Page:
The first hybrid vehicle - a vehicle with two power sources - came as a two-door two-seater. The next was a four-door, five-passenger compact.
Soon, hybrid powertrains will be available in sport-utilities, pickup trucks and luxury cars.
Honda introduced the first hybrid, the Insight, in the United States a year ago. In June, the Toyota Prius began arriving in dealerships. Both represent the future of high-mileage, minimally polluting vehicles.
Dodge recently showed the automotive press the Durango sport-utility with a hybrid powertrain. It goes on sale in 2003 and marks the first large hybrid vehicle. Ford plans to produce a hybrid version of the Escape sport-utility that same year.
Hybrids are so named because they get their power from two sources - gasoline engines and electric motors - rather than from a single engine or only batteries. The combination extends fuel economy into the range of 50 to nearly 70 mpg. The EPA recently announced the Insight had the highest fuel economy of any car sold in America, followed by the Toyota Prius.
`THROUGH THE ROAD'
Dodge's hybrid Durango sport-utility has a patented 'through the road' powertrain technology. It gets its power from a 3.9-liter V-6 engine with an automatic transmission that powers the rear wheels and a three-phase AC induction electric motor that drives the front wheels.
The electric motor assists the gasoline engine during acceleration and recaptures energy normally lost during deceleration. DaimlerChrysler engineers claim it provides the power, acceleration and performance of a conventional V-8 engine but increases fuel efficiency by 20 percent, for 18.6 mpg combined city/highway compared with 15.5 mpg for a conventional V-8 Durango.
The Prius is about the size of a Toyota Corolla. It has four doors and can carry five passengers. It derives most of its power from a 1.5-liter, four-cylinder gasoline engine rated at 70 hp, which is tiny compared with a Corolla's 125-hp engine. The Prius also is equipped with a 30-hp electric motor, which gets its power from 38 modules of 7.2-volt nickel-metal-hydride batteries, the same kind used in early cell phones and laptop computers.
The Prius runs on the gasoline engine, on the electric motor or on both. The engine selects the power source or combination that is optimal for fuel economy and adjusts automatically.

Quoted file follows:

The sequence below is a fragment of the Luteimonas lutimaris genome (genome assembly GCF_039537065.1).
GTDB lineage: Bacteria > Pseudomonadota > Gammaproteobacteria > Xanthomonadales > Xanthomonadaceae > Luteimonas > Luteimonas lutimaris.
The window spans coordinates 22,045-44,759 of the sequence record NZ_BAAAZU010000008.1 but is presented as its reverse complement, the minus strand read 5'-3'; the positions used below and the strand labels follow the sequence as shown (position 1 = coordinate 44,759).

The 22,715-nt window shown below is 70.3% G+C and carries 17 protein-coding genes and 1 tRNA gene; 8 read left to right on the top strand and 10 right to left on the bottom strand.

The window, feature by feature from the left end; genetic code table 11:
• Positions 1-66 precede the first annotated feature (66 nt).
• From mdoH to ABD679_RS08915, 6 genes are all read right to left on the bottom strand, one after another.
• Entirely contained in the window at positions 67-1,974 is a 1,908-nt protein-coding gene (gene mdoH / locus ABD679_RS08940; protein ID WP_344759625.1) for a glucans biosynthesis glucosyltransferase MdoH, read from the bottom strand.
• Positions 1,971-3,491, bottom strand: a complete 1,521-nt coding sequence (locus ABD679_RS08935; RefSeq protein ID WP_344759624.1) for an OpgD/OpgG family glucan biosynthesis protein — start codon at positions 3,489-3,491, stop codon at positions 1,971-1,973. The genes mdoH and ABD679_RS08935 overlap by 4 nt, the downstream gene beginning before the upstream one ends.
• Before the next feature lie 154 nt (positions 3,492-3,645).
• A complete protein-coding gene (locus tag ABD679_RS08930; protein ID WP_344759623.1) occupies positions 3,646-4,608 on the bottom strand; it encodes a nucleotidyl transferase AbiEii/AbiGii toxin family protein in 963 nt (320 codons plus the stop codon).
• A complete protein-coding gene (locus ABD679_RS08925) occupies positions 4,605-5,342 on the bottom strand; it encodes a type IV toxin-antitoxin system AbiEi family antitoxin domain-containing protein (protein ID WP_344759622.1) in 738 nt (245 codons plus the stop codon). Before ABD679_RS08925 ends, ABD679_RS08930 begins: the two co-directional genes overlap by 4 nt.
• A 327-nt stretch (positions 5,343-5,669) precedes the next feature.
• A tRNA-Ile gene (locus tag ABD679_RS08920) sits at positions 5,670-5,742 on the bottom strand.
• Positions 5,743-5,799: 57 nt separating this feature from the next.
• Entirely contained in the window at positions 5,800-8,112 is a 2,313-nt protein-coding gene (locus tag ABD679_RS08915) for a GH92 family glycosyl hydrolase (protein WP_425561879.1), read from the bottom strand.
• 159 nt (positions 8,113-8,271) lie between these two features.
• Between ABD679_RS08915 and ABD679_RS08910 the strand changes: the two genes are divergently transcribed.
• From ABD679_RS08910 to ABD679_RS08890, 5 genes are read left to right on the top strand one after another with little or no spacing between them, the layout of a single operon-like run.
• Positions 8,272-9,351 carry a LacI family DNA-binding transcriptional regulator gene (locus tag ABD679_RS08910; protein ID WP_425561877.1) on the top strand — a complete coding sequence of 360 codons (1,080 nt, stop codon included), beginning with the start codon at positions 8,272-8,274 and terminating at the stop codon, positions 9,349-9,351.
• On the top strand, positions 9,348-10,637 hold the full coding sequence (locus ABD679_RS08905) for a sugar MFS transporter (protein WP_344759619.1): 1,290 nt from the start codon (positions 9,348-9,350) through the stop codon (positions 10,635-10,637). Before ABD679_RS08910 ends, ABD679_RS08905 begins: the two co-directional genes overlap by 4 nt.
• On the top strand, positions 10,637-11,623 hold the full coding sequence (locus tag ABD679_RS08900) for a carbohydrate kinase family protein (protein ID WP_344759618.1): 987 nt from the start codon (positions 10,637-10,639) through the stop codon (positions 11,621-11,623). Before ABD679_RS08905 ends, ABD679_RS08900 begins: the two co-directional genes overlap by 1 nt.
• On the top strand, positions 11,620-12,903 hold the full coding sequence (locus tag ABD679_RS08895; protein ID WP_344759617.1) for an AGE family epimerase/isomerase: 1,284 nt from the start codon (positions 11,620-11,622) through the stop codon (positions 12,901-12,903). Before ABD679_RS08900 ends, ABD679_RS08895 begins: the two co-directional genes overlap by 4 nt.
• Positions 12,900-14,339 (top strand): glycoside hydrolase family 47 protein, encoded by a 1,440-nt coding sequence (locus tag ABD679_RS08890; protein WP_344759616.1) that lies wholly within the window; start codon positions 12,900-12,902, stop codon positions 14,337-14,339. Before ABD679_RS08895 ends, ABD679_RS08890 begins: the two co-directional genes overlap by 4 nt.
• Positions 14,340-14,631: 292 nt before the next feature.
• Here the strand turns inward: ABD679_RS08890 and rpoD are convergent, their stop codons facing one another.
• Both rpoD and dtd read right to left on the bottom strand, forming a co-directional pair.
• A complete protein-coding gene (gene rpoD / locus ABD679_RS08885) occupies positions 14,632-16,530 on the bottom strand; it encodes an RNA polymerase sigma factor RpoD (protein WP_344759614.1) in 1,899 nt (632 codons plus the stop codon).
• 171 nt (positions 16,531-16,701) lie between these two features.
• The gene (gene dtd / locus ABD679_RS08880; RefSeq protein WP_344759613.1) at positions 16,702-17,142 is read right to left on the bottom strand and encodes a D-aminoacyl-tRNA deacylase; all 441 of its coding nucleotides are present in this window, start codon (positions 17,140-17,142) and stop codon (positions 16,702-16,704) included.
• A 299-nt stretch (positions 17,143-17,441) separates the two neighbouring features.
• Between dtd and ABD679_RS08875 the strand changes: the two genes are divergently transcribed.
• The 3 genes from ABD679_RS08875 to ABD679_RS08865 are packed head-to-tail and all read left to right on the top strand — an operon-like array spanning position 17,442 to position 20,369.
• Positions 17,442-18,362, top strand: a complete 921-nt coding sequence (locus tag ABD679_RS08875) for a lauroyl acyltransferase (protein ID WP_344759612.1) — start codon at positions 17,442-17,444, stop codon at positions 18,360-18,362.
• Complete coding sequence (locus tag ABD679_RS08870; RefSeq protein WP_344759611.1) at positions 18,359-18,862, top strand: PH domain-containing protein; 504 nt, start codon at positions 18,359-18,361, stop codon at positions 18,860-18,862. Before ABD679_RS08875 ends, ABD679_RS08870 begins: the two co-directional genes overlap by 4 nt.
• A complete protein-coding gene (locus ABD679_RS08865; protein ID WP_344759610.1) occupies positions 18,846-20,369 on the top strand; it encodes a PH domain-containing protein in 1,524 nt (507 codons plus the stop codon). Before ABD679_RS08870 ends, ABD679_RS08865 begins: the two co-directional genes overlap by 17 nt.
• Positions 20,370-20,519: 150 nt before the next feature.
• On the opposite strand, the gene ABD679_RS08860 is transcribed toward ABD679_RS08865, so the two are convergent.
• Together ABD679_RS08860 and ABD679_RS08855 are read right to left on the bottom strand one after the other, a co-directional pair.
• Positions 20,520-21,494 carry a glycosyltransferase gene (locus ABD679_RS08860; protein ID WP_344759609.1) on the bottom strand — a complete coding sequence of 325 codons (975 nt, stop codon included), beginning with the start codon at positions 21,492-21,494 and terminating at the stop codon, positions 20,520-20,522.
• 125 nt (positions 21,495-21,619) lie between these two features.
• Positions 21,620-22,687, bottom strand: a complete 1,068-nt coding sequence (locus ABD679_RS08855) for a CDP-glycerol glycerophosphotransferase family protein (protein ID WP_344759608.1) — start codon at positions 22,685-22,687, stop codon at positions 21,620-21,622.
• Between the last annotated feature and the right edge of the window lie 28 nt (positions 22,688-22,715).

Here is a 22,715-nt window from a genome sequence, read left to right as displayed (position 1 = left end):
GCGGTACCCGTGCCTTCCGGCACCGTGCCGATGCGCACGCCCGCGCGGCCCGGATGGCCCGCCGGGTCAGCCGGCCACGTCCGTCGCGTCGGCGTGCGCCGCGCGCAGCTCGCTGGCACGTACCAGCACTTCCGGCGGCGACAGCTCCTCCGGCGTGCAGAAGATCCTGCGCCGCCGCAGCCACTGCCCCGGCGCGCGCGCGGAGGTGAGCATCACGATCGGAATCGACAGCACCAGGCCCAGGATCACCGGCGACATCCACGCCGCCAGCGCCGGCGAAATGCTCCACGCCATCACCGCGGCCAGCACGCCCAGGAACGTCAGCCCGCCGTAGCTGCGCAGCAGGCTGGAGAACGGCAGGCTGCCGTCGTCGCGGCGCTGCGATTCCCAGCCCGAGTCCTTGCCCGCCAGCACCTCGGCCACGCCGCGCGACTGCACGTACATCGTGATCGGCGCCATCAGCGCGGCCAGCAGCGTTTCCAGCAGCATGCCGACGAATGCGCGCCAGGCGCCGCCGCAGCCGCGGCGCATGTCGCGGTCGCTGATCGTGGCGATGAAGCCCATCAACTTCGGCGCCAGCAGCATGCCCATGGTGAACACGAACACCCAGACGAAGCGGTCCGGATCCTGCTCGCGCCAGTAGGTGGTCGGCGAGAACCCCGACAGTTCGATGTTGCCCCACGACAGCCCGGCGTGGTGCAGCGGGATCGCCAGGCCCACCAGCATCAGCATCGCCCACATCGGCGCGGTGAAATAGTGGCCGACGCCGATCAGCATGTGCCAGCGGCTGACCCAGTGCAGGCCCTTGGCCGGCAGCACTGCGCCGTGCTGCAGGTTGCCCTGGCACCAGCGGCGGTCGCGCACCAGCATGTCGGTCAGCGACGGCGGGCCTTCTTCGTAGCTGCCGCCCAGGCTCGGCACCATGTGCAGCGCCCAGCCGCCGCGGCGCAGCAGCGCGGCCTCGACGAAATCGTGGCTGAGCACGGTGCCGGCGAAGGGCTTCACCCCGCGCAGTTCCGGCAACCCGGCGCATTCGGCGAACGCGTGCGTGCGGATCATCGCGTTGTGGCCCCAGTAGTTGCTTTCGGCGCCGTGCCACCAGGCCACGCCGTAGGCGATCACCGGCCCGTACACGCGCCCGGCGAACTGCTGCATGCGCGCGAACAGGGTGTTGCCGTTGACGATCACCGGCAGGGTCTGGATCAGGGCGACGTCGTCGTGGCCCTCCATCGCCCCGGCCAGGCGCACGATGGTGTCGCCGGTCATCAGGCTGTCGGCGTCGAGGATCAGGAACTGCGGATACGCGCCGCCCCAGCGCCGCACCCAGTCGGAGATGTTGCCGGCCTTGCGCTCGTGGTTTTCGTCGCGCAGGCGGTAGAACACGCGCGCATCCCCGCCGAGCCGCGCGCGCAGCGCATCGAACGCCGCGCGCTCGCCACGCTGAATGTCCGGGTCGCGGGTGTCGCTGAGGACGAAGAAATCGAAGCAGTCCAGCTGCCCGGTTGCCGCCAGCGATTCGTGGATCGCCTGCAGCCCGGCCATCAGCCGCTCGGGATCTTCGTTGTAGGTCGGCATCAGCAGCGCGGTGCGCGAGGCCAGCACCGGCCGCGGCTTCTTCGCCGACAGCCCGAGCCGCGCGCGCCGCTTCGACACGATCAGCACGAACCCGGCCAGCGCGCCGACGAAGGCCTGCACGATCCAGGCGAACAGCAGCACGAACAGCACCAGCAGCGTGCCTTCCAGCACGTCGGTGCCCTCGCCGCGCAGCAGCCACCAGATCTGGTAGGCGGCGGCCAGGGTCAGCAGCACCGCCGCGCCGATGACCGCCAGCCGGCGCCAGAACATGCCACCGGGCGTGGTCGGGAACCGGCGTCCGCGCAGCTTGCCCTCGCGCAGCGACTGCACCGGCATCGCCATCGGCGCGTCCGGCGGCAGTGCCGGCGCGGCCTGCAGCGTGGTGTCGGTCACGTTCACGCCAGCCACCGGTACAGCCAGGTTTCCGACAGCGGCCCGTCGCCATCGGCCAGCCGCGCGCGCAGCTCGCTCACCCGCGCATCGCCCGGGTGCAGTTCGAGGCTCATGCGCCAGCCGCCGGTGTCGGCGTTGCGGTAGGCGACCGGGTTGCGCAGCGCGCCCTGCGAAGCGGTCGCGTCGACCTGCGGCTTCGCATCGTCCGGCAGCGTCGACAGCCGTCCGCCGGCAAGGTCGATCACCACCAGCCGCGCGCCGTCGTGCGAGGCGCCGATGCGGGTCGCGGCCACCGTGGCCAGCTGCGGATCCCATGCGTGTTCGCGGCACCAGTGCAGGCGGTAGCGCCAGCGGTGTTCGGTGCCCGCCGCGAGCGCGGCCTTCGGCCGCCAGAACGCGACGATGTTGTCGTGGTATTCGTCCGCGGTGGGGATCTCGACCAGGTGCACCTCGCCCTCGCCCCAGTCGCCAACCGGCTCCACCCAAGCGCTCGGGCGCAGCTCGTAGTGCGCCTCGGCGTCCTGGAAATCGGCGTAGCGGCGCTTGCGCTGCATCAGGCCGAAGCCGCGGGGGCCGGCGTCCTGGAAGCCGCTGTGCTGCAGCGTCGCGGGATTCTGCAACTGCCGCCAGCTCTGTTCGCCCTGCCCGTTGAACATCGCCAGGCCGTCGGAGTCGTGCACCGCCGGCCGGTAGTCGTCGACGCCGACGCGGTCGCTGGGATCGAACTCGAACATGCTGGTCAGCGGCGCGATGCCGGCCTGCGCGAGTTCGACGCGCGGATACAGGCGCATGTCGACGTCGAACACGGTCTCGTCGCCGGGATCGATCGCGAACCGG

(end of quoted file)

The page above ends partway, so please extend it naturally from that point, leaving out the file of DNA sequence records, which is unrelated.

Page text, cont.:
The Insight is substantially shorter than a Civic, Honda's next-smallest car, has two seats, two doors and a rear hatch that covers a small cargo bay.
The Insight is made mostly of lightweight aluminum and is shaped like a teardrop, tapered at the back. The top half of each wheel is covered by sheet metal, reminiscent of wheel skirts. The wheel skirts and teardrop shape make it aerodynamic.
The Insight is powered by a 1.0-liter, three-cylinder gasoline engine rated at 67 hp. It also is equipped with a seven-hp electric motor, which derives its energy from 120 D-sized nickel-metal-hydride batteries. The Insight operates on either power source or on a combination. The combination delivers fuel economy of 61 mpg in the city and 68 mpg on the highway.
The Insight comes with a five-speed manual transmission only; an automatic will become available in 2001. The automatic will be like the Prius'. It will be a continuously variable transmission that constantly shifts to optimize performance and fuel economy rather than shifting at fixed points as traditional transmissions do.
Both cars are equipped with high-tech 'regenerative' brakes. They recapture the energy typically lost during braking and store it in the batteries for use by the electric motor.
Ford's newest sport-utility, the Escape, will be offered as a hybrid vehicle in 2003. Ford says the Escape HEV will get 40 mpg in city driving and will earn Super Ultra Low Emission Vehicle status.